Thursday, March 30, 2023

Although Yitzchak intended to give the brachot to Eisav, Yaakov pretends he is Eisav and receives them instead. Yitzchak soon after realized what happened, and then understood that Yaakov was truly the worthy one; and now, apparently, Eisav’s cover was fully blown. Yitzchak became aware of who Eisav really was, as after Yitzchak became aware of what occurred, he “trembled a great extreme trembling” (27:33), for he saw that “gehenom (purgatory) was open beneath him” [Eisav] (Rashi with Gur Aryeh). (Which seemingly means that Yitzchak now understood that Eisav had led his life in a way that he was prone to end up there). Surprisingly however, we find that Yitzchak nevertheless blesses Eisav quite significantly, and even after Yaakov escapes from home, Yitzchak allows Eisav to continue serving him! Asks Rav Yaakov Galinsky, if Yitzchak saw Eisav’s doom, why is he keeping such a close connection to him? Is there even a point of trying to influence him for the better?

The Gemara (Chagiga) relates the story of the famed Elisha ben Avuya (AKA “Acher”) who violated a certain transgression, and whereupon heard a Heavenly voice that declared a disinterest for his teshuva. Acher seemed to interpret this as meaning that there’s no hope for him even if he does teshuva, so he figured that if he has no chance at olam haba—the world to come, he might as well take advantage of olam hazeh—this world. He continued on with his life commiting terribly evil misdeeds. Interestingly enough, the great Rebbi Meir nevertheless kept close contact with him even though Acher was committed to his new lifestyle and wouldn’t budge from his belief that there’s no hope for himself. Similar to the wonderment above, why did Rebbi Meir stay in contact with someone who is determined to continue in his evil ways?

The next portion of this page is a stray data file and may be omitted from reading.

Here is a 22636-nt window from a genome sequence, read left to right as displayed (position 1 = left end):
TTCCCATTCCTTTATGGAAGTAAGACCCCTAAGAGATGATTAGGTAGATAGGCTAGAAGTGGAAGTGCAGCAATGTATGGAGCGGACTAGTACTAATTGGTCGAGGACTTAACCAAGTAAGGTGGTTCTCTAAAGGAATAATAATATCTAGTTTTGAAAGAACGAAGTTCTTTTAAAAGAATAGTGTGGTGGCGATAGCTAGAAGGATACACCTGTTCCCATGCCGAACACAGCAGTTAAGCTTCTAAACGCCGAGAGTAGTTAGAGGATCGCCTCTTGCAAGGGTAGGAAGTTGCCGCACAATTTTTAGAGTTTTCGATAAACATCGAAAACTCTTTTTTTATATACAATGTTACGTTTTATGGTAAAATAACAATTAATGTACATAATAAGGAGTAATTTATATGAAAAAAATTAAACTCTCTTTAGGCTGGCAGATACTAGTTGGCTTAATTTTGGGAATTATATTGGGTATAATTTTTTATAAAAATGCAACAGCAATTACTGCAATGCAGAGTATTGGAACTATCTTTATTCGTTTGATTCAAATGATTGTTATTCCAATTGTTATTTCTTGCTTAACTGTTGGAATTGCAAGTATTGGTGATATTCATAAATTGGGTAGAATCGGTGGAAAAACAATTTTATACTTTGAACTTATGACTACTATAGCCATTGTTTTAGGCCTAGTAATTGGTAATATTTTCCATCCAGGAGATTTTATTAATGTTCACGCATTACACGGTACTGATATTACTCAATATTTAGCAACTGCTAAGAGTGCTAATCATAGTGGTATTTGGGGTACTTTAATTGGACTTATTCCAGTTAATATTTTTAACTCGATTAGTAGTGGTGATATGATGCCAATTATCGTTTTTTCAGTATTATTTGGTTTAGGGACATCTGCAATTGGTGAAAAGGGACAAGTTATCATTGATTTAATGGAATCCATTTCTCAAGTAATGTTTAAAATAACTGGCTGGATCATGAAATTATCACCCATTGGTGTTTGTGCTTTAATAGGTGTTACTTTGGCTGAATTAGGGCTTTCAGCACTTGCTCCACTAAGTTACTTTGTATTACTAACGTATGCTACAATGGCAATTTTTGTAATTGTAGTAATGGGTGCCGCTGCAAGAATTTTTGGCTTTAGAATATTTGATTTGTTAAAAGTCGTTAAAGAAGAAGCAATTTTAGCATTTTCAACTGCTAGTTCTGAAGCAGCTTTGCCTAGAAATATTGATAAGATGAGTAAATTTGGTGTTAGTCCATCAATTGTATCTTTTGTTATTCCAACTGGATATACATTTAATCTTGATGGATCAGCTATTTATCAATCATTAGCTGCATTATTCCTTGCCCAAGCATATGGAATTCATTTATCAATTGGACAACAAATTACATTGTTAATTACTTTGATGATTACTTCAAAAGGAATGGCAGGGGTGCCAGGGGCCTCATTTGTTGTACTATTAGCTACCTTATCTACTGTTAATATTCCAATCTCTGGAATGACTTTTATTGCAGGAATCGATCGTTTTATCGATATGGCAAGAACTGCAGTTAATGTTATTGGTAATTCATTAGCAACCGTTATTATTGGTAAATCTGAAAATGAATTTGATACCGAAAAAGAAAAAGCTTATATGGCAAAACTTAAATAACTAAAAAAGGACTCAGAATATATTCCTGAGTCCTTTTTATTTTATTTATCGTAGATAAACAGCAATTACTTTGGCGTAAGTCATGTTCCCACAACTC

Rav Galinsky uncovers a fascinating observation. Do you know from whom Rebbi Meir descended from? Nero Caesar, the fifth Roman emperor. Nero originally set out to attack Jerusalem. He had a sign that showed he would be successful. Yet, before he went to destroy it, he asked a young boy: tell me a pasuk you are studying. The boy stated the pasuk where Hashem says “I will take revenge against Edom…etc.” Upon hearing that, Nero realized that although he would be successful, he would however end up being punished. He fled, and converted to Judaism. (Gemara Gittin, 56)

Now it seems that Nero was originally an evil person, for if not for hearing this from the boy, in theory he would have been ready to attack Jerusalem. But his conscience was sparked at the last moment, and he threw everything away and changed. He became a totally different and new person. And who descended from him? Rebbi Meir himself.

Rebbi Meir knew who he came from! He descended from a person who showed us the power of the soul—that when it’s triggered, it can inspire one to surpass even an ingrained depraved character, and inspire one to transform into a totally different person. Rebbi Meir perhaps knew this and he therefore kept close to Acher, because even as evil as Acher became, he still had a soul, and that soul could have broken through all the mud and terrible misdeeds that Acher filled his essence with. Likewise, Yitzchak kept Eisav close, perhaps because Yitzchak knew this power of the soul, and the unlimited strength that the soul contains to enable one rise above all the self-inflicted damage—no matter what it was—and become a changed and new person.